Remarks as Prepared for Delivery
November 9, 2011
by John Cornyn
Thank you, Ken Weinstein.
It's an honor to be here at the Hudson Institute. For the last 50 years, your scholars and researchers have contributed to policy debates on a host of global issues.
Your perspective is firmly optimistic: you believe that free markets and free people can develop the new ideas and technologies that can help more people prosper in every region of the world. I agree with that perspective wholeheartedly.
My topic today is 'Defending Defense,' which is a turn of phrase I can't take credit for. Scholars at the American Enterprise Institute, the Heritage Foundation, and the Foreign Policy Initiative have gotten together to spread the word on how important America's defense budget is to our national security. 'Defending Defense' is the theme that they developed to coordinate their efforts, and which I've borrowed for own discussion today.
The questions before us are stark but simple: What are the threats to America's peace and prosperity, and to the peace and prosperity of other free peoples who are America's allies, partners, and friends? What's America's strategy to meet those threats? And what capabilities do we need to implement that strategy successfully?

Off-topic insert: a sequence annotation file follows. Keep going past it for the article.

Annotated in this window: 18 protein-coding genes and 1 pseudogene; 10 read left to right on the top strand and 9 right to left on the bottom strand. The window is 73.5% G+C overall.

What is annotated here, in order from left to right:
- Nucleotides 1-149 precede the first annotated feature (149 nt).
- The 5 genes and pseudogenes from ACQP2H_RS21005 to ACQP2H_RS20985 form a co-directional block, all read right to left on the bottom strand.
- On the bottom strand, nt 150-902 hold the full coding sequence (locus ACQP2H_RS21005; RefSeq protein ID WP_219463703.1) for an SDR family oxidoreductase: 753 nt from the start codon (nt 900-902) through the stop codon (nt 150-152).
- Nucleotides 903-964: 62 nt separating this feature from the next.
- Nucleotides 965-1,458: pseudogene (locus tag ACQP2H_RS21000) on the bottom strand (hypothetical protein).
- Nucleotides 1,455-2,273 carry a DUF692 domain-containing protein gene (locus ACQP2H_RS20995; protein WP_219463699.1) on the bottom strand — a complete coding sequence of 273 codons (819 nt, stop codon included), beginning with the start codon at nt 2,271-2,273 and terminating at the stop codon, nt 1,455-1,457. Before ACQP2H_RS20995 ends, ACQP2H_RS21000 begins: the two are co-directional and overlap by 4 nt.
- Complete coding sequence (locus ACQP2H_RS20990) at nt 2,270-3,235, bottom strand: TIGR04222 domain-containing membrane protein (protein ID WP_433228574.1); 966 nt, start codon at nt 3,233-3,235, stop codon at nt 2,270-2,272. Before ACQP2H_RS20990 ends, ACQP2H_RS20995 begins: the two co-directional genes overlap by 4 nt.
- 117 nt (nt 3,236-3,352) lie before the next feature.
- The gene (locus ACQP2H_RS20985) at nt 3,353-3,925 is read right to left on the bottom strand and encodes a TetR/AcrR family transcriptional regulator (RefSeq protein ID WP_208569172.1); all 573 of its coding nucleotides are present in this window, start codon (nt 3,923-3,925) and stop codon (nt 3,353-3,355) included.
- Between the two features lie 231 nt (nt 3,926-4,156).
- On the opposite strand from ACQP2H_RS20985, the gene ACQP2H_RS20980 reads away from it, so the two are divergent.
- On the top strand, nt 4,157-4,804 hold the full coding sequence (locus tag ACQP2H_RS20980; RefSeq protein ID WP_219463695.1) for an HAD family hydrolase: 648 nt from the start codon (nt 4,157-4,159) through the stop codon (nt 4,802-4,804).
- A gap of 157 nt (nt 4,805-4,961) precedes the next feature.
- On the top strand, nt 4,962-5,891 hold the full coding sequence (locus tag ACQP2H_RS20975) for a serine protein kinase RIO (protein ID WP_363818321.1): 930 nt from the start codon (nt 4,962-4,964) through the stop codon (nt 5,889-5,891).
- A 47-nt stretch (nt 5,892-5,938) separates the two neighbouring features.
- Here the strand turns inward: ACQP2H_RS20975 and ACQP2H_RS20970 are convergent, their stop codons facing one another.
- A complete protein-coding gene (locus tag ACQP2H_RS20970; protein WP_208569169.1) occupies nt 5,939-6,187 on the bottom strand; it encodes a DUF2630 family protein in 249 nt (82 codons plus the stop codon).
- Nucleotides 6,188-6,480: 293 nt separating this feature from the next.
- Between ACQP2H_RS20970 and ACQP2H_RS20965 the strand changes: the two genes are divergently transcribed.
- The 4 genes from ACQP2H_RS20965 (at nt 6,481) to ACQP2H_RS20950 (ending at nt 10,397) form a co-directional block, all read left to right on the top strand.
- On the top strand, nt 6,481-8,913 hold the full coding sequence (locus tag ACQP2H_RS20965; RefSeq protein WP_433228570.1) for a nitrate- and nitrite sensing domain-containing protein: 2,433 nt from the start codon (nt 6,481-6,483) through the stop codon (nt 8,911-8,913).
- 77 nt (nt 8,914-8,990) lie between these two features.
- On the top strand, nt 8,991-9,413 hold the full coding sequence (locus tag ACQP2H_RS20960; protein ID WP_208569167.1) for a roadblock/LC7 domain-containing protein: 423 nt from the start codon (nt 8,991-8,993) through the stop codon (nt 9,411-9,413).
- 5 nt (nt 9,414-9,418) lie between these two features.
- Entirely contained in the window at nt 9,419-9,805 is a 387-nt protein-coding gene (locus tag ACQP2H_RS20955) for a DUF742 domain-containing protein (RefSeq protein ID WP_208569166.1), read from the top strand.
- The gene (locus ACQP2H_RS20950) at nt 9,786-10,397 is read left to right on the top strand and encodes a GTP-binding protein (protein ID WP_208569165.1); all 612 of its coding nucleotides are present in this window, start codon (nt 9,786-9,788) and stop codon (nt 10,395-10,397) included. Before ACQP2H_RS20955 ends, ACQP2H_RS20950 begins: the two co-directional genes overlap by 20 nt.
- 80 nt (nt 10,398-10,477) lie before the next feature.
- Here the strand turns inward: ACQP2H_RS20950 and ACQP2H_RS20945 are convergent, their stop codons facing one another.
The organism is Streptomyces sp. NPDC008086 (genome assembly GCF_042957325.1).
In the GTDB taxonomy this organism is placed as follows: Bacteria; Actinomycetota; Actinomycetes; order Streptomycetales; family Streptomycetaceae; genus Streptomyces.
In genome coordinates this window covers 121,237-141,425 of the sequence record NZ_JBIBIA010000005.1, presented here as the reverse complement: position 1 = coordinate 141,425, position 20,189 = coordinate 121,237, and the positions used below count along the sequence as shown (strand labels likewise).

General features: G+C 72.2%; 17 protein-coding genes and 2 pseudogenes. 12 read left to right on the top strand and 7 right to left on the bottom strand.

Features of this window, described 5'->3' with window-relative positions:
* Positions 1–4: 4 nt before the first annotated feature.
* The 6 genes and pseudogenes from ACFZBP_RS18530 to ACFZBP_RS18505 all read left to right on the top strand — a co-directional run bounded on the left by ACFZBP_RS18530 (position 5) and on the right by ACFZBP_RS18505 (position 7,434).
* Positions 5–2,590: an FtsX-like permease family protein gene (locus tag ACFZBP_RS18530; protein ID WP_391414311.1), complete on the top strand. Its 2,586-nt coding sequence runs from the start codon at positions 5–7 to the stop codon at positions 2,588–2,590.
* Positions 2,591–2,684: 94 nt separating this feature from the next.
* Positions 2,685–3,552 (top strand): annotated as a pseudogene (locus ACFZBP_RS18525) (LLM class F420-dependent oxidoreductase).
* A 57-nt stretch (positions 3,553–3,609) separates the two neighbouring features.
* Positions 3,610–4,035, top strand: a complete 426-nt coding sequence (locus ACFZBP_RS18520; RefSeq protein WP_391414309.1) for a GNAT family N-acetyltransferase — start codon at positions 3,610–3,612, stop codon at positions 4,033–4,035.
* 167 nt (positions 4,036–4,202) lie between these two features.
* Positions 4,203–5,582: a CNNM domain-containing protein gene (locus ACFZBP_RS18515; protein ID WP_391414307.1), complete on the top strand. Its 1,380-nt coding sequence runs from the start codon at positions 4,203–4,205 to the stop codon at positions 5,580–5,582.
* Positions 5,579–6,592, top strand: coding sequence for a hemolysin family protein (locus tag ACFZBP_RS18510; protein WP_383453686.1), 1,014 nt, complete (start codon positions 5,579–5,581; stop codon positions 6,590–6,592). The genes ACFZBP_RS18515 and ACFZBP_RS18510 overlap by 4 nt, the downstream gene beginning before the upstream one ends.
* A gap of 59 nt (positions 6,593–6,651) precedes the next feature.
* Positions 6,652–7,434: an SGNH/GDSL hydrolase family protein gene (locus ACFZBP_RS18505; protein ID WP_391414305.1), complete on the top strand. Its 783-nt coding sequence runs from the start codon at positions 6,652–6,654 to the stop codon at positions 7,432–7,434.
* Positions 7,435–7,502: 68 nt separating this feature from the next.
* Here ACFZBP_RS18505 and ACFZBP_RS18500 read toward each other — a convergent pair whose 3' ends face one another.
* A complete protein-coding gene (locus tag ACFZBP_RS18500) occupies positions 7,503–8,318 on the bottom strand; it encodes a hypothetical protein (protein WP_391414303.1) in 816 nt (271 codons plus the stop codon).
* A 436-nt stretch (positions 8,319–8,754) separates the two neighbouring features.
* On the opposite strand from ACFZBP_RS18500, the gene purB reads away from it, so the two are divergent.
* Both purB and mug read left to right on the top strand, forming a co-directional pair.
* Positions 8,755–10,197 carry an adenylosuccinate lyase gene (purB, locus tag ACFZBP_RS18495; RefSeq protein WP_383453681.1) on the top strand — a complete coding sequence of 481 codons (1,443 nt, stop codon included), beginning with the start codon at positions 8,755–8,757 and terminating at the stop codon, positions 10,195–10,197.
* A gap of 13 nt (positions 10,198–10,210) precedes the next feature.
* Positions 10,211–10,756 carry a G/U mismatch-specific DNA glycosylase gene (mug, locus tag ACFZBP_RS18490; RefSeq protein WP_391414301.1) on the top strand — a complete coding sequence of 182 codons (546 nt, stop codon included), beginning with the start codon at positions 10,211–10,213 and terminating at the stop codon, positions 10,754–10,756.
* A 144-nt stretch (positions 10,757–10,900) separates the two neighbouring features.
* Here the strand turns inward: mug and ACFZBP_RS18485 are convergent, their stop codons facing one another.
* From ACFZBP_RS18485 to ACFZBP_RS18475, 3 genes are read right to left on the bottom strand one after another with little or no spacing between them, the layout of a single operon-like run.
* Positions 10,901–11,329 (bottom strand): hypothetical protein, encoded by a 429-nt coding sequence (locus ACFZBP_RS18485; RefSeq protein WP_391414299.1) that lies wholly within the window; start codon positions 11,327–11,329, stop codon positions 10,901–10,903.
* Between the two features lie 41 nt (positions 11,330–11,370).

Every nation must ask – and answer – these questions. They are the challenge for which governments were formed in the first place, including our own. But today, Americans must answer these questions in the context of the most dynamic – and sometimes confusing – array of international challenges any nation has ever faced.
Of course, there's lots of good news in the world as well, and as optimists we should celebrate all of it.
Osama bin Laden is dead, and Al Qaeda has not successfully killed any Americans on our soil in the ten years since 9/11.
Muammar Gaddafi is dead, and other dictators and tyrants are under siege from their own people who are boldly standing for their liberty.
The threat of a major world war among great powers seems remote – at least in the short term. And the prospect of a catastrophic nuclear confrontation, which was our constant fear during the decades of the Cold War, seems more unlikely – although it's still a risk we need to take seriously.
So the case for optimism on several national security challenges is clear, but so are the causes for concern.